As the Harvey Weinstein sex scandal continues to develop, prompting droves of actresses to come forward and expose their own sordid stories of Hollywood perversity, it turns out that evidence of Harvey Weinsteinâs deplorable behavior was there for the world to see long ago.
Back in 2005, singer-songwriter Courtney Love was approached by comedian Natasha Leggero on the red carpet. Leggero asked Love if she had any advice for young girls who are moving to Hollywood to chase their dreams of stardom.
âIâll get libeled if I say it,â she said, looking away from the camera with a concerned expression on her face. After a moment of thought, she offered: âIf Harvey Weinstein invites you to a private party at the Four Seasons, donât go.â
At the time, it seemed like the kind of jokey response that the former Hole frontwoman would have been expected to make. But in light of the growing scandal, it appears that Love was one of the brave few Hollywood types trying to expose the powerful and influential Weinstein.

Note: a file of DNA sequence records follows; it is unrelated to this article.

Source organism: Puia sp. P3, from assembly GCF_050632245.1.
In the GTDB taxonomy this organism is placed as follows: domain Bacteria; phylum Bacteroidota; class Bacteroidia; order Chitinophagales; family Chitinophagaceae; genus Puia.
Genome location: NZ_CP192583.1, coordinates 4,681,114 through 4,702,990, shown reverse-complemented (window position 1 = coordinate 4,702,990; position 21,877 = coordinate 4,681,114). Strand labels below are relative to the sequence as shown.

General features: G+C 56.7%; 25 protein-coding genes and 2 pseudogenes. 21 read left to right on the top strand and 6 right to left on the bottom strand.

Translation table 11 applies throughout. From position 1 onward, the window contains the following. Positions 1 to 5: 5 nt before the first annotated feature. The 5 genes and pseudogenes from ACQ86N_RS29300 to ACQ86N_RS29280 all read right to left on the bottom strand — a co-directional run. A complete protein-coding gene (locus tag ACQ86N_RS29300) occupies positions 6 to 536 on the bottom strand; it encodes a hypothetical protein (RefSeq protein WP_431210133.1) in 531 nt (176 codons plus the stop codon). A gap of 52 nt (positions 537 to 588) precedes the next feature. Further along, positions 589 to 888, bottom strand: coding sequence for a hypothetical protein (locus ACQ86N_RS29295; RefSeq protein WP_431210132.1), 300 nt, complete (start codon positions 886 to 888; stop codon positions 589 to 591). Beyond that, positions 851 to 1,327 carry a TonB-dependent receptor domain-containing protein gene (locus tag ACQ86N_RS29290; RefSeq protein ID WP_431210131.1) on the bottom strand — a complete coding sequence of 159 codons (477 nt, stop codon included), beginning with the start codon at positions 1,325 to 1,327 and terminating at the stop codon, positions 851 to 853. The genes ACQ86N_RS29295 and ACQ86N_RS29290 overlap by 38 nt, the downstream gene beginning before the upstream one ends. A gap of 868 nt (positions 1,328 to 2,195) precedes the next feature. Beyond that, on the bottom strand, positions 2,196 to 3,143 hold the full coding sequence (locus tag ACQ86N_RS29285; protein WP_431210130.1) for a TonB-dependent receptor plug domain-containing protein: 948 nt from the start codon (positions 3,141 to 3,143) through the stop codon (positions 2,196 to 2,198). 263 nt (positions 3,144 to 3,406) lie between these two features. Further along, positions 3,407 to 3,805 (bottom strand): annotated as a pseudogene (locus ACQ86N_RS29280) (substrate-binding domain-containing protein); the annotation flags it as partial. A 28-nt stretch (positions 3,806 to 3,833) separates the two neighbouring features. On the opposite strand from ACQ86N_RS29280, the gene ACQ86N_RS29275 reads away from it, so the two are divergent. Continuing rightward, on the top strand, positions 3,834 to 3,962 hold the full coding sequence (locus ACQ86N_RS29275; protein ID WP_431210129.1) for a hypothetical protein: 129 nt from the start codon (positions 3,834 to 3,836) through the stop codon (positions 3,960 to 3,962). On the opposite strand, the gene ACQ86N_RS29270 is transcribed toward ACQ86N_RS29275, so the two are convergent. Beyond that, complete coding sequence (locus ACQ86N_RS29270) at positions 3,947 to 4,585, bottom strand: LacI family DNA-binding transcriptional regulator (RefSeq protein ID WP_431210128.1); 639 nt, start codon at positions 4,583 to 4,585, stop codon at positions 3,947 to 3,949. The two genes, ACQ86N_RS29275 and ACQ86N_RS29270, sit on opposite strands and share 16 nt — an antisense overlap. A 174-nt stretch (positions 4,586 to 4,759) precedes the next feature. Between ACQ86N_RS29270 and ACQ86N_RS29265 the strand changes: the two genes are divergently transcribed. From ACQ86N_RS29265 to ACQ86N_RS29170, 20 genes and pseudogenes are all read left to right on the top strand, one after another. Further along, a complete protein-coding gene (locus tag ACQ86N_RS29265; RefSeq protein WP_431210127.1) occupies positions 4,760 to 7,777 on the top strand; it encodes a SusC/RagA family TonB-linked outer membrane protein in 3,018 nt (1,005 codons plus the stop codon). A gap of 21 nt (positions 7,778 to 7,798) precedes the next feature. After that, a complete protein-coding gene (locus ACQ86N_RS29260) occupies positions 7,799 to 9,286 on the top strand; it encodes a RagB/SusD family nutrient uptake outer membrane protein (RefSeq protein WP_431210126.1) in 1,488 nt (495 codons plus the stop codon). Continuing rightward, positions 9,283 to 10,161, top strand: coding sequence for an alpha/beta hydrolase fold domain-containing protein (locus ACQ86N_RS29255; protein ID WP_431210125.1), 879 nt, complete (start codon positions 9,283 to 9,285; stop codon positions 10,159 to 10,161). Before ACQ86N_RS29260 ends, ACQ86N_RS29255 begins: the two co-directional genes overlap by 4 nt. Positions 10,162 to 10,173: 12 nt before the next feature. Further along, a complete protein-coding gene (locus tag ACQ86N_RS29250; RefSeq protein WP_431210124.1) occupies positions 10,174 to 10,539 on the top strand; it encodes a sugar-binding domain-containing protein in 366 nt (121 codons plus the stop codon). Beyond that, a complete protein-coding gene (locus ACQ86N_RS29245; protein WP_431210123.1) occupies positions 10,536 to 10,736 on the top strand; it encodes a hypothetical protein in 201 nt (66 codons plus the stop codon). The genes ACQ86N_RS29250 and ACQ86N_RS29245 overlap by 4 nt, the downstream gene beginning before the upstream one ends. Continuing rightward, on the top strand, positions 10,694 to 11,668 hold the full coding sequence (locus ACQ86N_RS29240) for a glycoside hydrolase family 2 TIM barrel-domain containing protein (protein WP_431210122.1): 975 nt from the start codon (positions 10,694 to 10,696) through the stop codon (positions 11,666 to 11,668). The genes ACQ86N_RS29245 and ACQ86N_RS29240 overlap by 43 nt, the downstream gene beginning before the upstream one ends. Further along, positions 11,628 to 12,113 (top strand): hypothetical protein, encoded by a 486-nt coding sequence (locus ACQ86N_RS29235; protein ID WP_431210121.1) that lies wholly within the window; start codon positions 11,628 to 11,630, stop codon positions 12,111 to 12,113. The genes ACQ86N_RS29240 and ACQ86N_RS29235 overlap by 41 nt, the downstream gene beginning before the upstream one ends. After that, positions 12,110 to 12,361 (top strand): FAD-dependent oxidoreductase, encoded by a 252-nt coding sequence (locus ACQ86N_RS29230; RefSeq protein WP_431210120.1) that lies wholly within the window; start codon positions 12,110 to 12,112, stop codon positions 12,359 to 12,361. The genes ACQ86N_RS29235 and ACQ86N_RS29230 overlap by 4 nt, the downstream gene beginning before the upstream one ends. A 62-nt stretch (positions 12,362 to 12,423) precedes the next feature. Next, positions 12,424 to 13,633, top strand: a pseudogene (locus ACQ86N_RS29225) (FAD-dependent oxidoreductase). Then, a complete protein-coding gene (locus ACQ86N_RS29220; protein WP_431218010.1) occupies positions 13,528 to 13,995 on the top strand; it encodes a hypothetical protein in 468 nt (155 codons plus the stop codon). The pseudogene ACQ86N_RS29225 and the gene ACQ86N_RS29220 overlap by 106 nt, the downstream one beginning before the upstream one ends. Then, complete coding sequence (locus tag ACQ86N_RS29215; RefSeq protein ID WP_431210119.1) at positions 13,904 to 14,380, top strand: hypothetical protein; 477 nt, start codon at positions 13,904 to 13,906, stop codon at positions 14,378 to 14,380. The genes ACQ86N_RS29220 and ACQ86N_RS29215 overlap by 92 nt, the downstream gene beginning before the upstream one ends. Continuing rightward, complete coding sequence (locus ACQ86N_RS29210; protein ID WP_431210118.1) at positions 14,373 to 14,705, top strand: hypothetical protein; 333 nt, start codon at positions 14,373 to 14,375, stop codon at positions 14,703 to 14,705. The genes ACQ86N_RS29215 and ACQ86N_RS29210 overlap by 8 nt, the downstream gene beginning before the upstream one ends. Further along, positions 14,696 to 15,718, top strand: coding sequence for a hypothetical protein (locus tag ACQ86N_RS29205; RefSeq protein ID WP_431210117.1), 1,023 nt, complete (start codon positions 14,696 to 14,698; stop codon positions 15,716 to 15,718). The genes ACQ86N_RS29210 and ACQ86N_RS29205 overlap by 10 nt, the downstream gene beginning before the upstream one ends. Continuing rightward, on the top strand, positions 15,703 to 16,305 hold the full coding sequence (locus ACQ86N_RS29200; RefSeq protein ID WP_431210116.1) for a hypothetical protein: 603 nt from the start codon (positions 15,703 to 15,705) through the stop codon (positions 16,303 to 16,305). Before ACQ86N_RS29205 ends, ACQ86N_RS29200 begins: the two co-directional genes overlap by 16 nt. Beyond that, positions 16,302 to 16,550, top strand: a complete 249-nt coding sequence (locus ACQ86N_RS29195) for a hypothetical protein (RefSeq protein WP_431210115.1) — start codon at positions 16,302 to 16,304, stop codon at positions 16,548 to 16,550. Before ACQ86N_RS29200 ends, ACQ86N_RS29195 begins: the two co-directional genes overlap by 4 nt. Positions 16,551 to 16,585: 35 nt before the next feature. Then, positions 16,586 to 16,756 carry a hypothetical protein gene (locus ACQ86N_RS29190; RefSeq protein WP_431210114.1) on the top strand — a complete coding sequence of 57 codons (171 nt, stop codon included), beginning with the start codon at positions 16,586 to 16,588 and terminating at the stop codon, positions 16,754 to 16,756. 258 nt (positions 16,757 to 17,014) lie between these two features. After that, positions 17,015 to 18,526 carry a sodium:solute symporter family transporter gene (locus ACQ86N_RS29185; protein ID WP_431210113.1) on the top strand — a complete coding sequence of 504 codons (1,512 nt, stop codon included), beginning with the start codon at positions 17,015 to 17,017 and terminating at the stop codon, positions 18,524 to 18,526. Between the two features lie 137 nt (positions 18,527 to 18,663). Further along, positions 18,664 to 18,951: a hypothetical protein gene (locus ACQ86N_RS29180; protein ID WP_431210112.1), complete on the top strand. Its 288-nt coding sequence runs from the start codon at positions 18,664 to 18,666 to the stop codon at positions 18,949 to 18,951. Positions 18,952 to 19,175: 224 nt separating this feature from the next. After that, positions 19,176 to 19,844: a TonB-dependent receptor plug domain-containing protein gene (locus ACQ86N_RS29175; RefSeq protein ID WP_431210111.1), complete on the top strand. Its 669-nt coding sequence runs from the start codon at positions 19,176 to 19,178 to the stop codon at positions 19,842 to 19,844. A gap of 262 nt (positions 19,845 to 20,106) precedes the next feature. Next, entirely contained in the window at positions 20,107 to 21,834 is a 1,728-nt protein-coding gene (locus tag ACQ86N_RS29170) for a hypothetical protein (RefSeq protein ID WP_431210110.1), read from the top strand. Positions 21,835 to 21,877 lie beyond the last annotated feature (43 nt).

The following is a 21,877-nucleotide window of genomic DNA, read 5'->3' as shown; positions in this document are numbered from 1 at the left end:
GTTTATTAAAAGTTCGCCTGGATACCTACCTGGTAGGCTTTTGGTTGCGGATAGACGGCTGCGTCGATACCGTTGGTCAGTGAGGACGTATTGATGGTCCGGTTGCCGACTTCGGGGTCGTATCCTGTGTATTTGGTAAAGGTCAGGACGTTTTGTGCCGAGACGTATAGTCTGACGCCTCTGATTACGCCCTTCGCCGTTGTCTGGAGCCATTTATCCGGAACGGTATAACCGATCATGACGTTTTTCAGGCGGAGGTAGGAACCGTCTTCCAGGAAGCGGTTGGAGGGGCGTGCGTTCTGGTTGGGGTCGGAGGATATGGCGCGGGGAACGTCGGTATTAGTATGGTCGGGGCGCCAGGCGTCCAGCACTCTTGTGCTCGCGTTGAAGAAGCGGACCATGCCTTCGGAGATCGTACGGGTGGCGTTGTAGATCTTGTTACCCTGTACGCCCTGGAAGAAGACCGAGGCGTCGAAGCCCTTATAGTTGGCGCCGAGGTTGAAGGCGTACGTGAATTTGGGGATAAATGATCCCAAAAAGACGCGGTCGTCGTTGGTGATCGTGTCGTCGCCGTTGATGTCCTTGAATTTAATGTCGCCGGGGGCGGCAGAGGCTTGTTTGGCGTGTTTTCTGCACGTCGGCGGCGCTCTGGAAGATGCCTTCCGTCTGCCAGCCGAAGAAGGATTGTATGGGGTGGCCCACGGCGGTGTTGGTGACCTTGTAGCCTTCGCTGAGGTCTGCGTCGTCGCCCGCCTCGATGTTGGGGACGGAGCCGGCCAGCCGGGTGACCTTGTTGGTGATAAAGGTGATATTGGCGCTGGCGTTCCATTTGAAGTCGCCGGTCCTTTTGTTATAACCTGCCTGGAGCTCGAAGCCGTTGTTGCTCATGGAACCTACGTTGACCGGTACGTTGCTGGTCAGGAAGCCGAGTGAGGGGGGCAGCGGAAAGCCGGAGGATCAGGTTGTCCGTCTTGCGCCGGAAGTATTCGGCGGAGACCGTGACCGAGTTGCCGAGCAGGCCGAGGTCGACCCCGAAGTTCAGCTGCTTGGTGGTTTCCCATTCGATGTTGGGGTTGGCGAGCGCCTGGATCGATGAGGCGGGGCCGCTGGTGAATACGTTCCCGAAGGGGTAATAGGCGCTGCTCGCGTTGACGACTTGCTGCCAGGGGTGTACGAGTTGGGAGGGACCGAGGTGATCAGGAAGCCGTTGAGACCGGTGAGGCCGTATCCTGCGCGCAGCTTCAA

On Friday, Love took to Twitter to claim that, while she was not âlibeled,â she was blacklisted by the Creative Arts Agency: âAlthough I wasnât one of his victims, I was eternally banned by CAA for speaking out against #HarveyWeinstein #rape.â
— Courtney Love Cobain (@Courtney) October 14, 2017
This is not the first time Love has used social media to make plot-twist style contributions to current events. In June, Love berated controversial activist Linda Sarsour on Twitter, blasting her as an âanti-American fraudâ for a fundraising effort to help a Muslim woman at the center of a debunked hate crime.
âYouâre a vile disgrace to women and all mankind @lsarsour,â she wrote. âI worked my ass off my entire life to defend women, I didnât create fake stories and lie about them nor rip people off financially.â